April 02, 2009

Noble savages

People seem to be genetically wired to make, tell and see stories and we often tend to endlessly recycle a few basic kinds of story types.

One that's particularly popular in America today is the action movie, with clear good guys and bad guys and a happy ending. That can be entertaining, but it's not always the best lens to look at social problems. As I've argued earlier this week, a lot of life is more like a tragedy of conflicting rights and wrongs.

The coal industry version of the action movie is that coal mining, including mountaintop removal, is the best thing that ever happened to West Virginia and that environmentalists or people serious about regulation are the serpent in this Garden of Eden. (Coal is also clean and carbon neutral, which is kind of like booze without alcohol.) Which is, of course, a product of bovine digestion.

I dislike mountaintop removal, support stronger regulation of the industry, and would like to see it phased out. But I've noticed that some articles on the subject by out of state environmental writers have an action movie of their own going on. According to this one, the good guys are a bunch of Appalachian Noble Savages standing as one against the evil coal companies. The assumption is that if the practice just ended today, everything would be great.

I'm not that worried about the evil coal company part of this action movie frame (which kind of works in some cases) but the rest is over-simplified. While probably a majority of West Virginians oppose the practice according to the public opinion research I've seen, this is a contested issue all the way down. There are noble and ignoble savages and non-savages on different sides of the issue.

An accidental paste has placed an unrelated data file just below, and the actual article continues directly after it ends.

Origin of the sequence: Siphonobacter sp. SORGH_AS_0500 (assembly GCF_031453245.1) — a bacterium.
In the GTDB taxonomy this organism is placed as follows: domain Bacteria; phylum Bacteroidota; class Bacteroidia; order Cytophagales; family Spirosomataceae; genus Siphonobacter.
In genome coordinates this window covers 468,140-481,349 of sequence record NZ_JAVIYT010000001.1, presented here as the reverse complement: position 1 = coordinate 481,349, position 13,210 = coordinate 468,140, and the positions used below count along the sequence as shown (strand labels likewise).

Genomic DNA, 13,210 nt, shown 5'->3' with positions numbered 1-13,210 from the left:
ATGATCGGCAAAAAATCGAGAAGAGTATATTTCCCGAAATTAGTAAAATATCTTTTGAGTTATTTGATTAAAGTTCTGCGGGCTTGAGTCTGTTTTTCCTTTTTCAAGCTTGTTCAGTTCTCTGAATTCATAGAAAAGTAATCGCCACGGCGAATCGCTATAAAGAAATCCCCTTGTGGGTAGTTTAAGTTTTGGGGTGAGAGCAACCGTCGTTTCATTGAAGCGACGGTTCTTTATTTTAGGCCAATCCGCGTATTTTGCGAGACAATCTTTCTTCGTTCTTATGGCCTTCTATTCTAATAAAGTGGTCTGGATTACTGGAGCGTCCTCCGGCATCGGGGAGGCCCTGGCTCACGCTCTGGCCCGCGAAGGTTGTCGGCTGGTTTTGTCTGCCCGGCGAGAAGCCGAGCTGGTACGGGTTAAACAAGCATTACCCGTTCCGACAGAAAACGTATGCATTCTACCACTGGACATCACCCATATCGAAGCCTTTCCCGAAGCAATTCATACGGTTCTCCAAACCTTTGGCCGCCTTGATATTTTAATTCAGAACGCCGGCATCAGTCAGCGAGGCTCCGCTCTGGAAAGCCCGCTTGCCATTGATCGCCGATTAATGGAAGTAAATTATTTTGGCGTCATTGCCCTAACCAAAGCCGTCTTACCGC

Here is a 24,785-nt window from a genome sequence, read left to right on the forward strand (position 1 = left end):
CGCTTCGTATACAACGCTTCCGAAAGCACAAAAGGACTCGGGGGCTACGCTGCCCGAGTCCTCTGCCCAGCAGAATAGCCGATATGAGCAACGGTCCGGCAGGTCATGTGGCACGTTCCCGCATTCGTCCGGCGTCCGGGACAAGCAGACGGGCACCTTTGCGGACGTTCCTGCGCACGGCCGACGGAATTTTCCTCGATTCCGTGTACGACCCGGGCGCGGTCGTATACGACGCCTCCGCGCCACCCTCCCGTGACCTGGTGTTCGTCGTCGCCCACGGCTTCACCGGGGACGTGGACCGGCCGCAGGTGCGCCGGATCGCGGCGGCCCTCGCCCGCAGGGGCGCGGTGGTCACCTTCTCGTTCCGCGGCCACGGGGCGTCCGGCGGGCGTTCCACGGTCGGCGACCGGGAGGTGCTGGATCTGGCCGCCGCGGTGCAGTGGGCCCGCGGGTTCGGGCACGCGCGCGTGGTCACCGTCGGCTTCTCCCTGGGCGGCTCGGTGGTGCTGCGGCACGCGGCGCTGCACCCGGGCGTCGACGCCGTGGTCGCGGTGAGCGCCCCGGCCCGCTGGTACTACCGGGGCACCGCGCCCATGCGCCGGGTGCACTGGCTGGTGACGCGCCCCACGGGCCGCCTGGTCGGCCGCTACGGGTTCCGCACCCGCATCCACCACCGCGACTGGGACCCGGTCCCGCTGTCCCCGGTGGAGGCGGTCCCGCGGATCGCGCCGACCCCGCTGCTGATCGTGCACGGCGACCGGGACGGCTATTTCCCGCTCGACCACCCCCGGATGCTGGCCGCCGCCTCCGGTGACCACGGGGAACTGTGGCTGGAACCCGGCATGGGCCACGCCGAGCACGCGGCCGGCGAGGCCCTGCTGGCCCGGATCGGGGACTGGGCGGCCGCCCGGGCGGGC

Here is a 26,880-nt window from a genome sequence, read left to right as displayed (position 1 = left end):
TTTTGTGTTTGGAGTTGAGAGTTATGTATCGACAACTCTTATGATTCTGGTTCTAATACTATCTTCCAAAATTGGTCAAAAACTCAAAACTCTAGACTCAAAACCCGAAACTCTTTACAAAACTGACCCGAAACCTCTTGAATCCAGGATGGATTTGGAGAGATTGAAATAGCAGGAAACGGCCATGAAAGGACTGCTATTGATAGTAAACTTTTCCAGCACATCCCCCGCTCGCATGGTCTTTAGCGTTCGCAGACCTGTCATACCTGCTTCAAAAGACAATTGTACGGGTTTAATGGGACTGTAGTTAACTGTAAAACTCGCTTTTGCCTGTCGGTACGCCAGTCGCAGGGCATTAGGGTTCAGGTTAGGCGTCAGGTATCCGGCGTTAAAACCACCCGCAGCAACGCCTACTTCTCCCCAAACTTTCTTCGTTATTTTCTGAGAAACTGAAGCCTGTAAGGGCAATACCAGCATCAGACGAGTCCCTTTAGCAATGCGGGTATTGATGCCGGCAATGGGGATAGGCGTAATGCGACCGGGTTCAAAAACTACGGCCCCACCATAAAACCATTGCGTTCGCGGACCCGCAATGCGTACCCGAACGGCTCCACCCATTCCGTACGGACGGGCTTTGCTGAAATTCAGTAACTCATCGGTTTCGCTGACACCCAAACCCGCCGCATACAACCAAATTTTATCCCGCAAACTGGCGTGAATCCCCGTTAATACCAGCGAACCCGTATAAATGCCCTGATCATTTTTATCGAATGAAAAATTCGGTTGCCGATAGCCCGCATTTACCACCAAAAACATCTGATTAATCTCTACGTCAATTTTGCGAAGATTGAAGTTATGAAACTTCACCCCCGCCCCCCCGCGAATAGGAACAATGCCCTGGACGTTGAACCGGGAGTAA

There are no doubt people who work on mountaintop removal jobs who don't like it deep down inside. And there are people who personally oppose it but accept it for economic or political reasons. Lots of people are conflicted to one degree or another for various reasons.

The happy ending part is also over-simplified. I think the results for southern West Virginia are going to be tragic no matter what happens. If it goes on as it has in the past, there will be huge environmental devastation, water contamination, floods, coal-related health problems, etc., not to mention more climate change impacts. And if it stops, there will be some job losses and a loss of revenue for public services from coal severance taxes.

According to the US Energy Information Agency, in 2007 there were 6,608 surface mining jobs in West Virginia.

While I don't think coal companies have historically paid enough in taxes in light of the damage they've done and the wealth they've extracted, revenues generated from severance taxes make up an important part of West Virginia's budget, lately bringing over $300 million per year to the state's general revenue fund. According to a state tax official, around 85 percent of that is from coal.

Severance taxes are part of the reason why the state was slower to experience the fiscal impact of the current recession. And around 80 percent of state general revenue funds go to public and higher education and human services. And even if nothing changes as far as coal regulation goes, when it's gone it's gone.

El Cabrero is not seeing a whole lot of happy endings. Whatever happens, I'm seeing more of a tragedy than an action movie.

I'm reminded of a quote attributed to Woody Allen:

“Today we are at a crossroads. One road leads to hopelessness and despair; the other, to total extinction. Let us pray we choose wisely.”

I'll try to find a silver lining tomorrow....

WHILE WE'RE AT IT, here's Ken Wards latest blog post on the Obama administration's approach to the issue.

AND THEN THERE'S THIS. This article looks at research on carbon capture.

THE PATH TO WAR (BUT WHERE'S THE EXIT?). The latest edition of the Rev. Jim Lewis' Notes From Under the Fig Tree looks at the war in Iraq and especially Afghanistan.

SIGN OF THE TIMES. The recession is filling and stressing libraries.


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